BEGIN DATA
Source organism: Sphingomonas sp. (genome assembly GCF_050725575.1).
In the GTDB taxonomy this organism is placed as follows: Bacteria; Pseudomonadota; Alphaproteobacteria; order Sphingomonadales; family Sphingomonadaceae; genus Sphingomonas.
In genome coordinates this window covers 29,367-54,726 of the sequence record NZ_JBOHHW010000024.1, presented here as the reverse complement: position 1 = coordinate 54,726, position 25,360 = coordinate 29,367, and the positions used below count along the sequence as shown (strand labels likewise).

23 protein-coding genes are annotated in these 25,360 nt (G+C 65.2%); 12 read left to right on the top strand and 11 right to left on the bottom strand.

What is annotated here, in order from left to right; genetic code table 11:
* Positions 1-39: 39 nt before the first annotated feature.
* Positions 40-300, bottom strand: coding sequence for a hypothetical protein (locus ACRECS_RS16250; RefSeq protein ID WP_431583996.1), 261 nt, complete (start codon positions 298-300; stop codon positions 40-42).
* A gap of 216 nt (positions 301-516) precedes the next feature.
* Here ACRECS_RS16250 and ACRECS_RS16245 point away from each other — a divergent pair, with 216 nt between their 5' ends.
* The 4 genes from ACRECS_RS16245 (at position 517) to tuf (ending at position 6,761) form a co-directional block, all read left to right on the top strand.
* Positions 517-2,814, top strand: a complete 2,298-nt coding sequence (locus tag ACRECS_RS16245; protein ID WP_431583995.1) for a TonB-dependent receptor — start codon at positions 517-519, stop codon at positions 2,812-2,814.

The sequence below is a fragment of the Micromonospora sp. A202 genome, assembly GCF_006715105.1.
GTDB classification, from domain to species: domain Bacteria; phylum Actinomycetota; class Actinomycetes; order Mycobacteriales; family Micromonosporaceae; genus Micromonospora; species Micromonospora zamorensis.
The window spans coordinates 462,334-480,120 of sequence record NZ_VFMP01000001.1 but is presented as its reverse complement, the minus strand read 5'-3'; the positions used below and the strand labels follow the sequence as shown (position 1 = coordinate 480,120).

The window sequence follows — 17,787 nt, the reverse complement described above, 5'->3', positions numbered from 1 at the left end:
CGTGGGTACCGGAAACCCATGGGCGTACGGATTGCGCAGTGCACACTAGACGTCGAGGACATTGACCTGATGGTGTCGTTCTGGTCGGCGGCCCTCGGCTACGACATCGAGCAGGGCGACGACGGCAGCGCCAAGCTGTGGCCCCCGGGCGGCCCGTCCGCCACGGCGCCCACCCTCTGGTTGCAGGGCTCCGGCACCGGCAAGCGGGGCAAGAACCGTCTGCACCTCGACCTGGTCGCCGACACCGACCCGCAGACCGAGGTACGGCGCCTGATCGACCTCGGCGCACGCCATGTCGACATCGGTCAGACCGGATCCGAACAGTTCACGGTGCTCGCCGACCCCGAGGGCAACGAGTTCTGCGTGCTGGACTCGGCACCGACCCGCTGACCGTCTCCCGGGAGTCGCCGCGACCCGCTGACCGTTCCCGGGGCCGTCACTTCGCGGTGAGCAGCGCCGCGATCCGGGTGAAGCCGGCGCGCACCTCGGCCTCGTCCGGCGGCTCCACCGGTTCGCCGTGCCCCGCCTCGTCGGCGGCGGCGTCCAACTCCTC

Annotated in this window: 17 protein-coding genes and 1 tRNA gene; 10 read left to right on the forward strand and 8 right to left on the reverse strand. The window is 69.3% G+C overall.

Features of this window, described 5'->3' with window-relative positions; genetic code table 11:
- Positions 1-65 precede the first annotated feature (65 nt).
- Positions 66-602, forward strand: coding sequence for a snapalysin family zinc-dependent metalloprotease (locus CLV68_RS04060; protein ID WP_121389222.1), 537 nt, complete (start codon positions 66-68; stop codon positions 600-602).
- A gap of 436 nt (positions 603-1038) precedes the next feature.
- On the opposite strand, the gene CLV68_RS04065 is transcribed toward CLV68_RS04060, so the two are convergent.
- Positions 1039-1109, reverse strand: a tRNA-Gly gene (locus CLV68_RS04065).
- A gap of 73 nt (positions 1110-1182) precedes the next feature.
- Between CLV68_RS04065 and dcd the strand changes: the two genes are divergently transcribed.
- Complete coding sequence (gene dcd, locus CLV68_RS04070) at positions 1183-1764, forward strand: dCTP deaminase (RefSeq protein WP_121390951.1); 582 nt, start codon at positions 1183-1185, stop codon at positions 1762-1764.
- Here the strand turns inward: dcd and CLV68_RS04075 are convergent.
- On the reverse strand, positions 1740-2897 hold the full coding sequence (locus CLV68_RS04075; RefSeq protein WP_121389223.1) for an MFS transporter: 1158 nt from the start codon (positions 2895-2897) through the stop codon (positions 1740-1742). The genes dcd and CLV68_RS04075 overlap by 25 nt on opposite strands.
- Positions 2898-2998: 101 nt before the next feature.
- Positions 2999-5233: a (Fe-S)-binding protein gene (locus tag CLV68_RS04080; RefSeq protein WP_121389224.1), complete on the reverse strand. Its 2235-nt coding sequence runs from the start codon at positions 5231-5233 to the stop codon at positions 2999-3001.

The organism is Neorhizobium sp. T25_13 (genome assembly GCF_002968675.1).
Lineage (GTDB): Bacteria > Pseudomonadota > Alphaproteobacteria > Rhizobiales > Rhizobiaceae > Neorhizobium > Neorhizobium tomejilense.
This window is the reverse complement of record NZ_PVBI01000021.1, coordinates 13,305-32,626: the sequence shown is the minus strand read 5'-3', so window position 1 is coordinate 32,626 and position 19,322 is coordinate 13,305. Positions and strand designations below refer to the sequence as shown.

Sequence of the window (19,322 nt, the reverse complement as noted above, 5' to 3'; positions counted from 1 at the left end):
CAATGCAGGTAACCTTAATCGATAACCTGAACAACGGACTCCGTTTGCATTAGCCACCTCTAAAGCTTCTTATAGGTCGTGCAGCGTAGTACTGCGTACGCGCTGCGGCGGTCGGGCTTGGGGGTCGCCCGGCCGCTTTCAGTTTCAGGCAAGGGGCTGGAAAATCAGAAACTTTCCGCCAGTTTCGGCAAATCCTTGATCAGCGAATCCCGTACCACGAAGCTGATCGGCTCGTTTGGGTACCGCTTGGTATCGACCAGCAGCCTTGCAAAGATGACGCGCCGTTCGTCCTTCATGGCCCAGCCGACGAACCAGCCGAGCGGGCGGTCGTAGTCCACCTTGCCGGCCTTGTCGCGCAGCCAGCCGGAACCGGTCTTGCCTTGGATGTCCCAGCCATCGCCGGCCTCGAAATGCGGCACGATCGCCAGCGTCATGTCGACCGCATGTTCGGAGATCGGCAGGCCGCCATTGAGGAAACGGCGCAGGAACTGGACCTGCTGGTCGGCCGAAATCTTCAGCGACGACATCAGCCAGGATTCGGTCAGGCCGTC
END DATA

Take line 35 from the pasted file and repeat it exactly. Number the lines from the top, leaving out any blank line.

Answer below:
CAATGCAGGTAACCTTAATCGATAACCTGAACAACGGACTCCGTTTGCATTAGCCACCTCTAAAGCTTCTTATAGGTCGTGCAGCGTAGTACTGCGTACGCGCTGCGGCGGTCGGGCTTGGGGGTCGCCCGGCCGCTTTCAGTTTCAGGCAAGGGGCTGGAAAATCAGAAACTTTCCGCCAGTTTCGGCAAATCCTTGATCAGCGAATCCCGTACCACGAAGCTGATCGGCTCGTTTGGGTACCGCTTGGTATCGACCAGCAGCCTTGCAAAGATGACGCGCCGTTCGTCCTTCATGGCCCAGCCGACGAACCAGCCGAGCGGGCGGTCGTAGTCCACCTTGCCGGCCTTGTCGCGCAGCCAGCCGGAACCGGTCTTGCCTTGGATGTCCCAGCCATCGCCGGCCTCGAAATGCGGCACGATCGCCAGCGTCATGTCGACCGCATGTTCGGAGATCGGCAGGCCGCCATTGAGGAAACGGCGCAGGAACTGGACCTGCTGGTCGGCCGAAATCTTCAGCGACGACATCAGCCAGGATTCGGTCAGGCCGTC